That would respect state's prerogatives and would otherwise undermine those states who were not respecting the civil rights of the people.

However, I expect this conversation was really about nationwide reciprocity.

-Gene

Wasn't one of the concerns on adopting the P&I argument that it would have made things like SS marriage and stuff enforceable across state lines? I remember hearing some talk about stuff like that.

If some of these other civil rights (DADT, DOMA etc) cases go through, maybe the P&I clause would be a stronger argument than it was before?

press1280
02-12-2011, 4:24 AM
I've said before that any license OOS or not should be valid in all 50, but looking at that, it would cause big problems in the sense that a state that charges $10 for a license would be flooded with applicants, while states like FL would have virtually no business at all. It's a C22, but it could be solved if there was something in the Congress that called for every state to issue to their own residents on a SI/VSI basis. I asked Thune about this (actually, his staff member Adrian), and she said "one step at a time".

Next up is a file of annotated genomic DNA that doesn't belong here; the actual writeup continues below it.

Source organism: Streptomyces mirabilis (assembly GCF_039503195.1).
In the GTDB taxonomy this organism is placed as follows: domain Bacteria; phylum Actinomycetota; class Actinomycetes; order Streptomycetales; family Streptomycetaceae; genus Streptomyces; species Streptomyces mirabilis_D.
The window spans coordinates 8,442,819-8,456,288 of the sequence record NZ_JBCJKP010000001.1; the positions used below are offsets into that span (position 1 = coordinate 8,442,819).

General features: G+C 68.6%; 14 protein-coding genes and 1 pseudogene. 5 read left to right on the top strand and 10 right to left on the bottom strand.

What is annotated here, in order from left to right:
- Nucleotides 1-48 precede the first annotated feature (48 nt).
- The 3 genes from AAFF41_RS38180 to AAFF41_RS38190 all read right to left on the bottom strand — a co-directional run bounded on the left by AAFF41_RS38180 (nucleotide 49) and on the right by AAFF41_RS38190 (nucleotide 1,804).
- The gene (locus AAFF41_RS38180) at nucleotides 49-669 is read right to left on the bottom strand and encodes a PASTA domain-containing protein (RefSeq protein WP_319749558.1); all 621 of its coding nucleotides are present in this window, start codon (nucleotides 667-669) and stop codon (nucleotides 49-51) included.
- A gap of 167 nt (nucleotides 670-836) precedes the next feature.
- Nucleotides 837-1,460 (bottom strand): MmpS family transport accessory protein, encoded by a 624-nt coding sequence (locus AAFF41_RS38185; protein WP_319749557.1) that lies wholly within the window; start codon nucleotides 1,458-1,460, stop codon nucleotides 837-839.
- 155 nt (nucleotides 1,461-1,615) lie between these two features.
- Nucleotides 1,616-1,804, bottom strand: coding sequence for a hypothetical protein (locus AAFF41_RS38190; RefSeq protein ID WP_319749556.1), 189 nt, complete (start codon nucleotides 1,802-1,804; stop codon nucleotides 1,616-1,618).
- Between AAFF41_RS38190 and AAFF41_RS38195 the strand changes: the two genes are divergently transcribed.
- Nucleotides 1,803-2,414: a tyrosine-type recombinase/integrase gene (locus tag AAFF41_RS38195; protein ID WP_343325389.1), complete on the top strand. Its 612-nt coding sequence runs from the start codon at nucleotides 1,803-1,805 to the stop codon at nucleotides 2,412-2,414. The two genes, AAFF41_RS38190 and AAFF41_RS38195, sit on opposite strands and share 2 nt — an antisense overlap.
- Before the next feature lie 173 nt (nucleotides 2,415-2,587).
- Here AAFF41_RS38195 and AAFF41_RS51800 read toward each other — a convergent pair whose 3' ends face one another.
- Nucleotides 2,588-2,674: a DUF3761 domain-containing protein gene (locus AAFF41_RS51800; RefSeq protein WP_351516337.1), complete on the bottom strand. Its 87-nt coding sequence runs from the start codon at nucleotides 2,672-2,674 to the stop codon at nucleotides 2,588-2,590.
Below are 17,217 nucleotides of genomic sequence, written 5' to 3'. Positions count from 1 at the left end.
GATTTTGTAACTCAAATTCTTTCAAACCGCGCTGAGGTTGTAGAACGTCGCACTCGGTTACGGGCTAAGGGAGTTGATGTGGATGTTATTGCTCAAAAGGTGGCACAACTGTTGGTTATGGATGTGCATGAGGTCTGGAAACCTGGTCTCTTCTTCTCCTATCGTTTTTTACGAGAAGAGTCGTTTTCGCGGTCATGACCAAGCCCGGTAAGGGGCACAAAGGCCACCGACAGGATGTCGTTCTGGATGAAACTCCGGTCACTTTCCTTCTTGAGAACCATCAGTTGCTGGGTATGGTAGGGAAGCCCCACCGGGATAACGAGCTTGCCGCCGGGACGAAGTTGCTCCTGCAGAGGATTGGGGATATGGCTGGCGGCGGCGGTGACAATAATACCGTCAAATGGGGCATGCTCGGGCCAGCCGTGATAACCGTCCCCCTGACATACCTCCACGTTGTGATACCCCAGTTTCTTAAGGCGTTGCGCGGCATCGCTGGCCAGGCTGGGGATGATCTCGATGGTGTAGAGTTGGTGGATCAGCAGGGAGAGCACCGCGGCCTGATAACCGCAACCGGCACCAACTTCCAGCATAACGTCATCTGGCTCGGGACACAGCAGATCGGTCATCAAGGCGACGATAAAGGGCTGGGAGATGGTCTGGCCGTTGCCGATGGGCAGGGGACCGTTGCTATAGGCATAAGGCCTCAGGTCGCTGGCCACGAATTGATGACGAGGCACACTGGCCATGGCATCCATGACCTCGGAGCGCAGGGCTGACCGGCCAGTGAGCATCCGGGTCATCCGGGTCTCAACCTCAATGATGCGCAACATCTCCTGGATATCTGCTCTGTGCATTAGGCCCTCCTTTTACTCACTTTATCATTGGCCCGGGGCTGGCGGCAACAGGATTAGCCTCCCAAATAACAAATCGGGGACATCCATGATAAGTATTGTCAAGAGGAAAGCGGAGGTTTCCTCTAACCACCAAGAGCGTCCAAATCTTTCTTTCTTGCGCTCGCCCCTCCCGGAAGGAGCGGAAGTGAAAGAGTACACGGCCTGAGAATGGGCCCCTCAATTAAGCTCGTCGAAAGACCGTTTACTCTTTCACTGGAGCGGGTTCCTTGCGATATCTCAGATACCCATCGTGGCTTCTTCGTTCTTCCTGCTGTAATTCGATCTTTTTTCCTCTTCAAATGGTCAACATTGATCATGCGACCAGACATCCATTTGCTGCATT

I say "each time it loses, we add more, and it's lost how many times"? This would be a good opportunity to shove another "be careful what you wish for" pies in the faces of the lib's.

Erik.

The latest version of Thune basically makes OOS permits valid in 47 states(your residence state, along w/WI and IL at the moment are not covered). It would be going too far to make an OOS permit valid in CA for a CA resident. And yes, that would essentially make it a "race to the bottom" with everyone going right to the cheapest and easiest CCW.

press1280
02-12-2011, 4:34 AM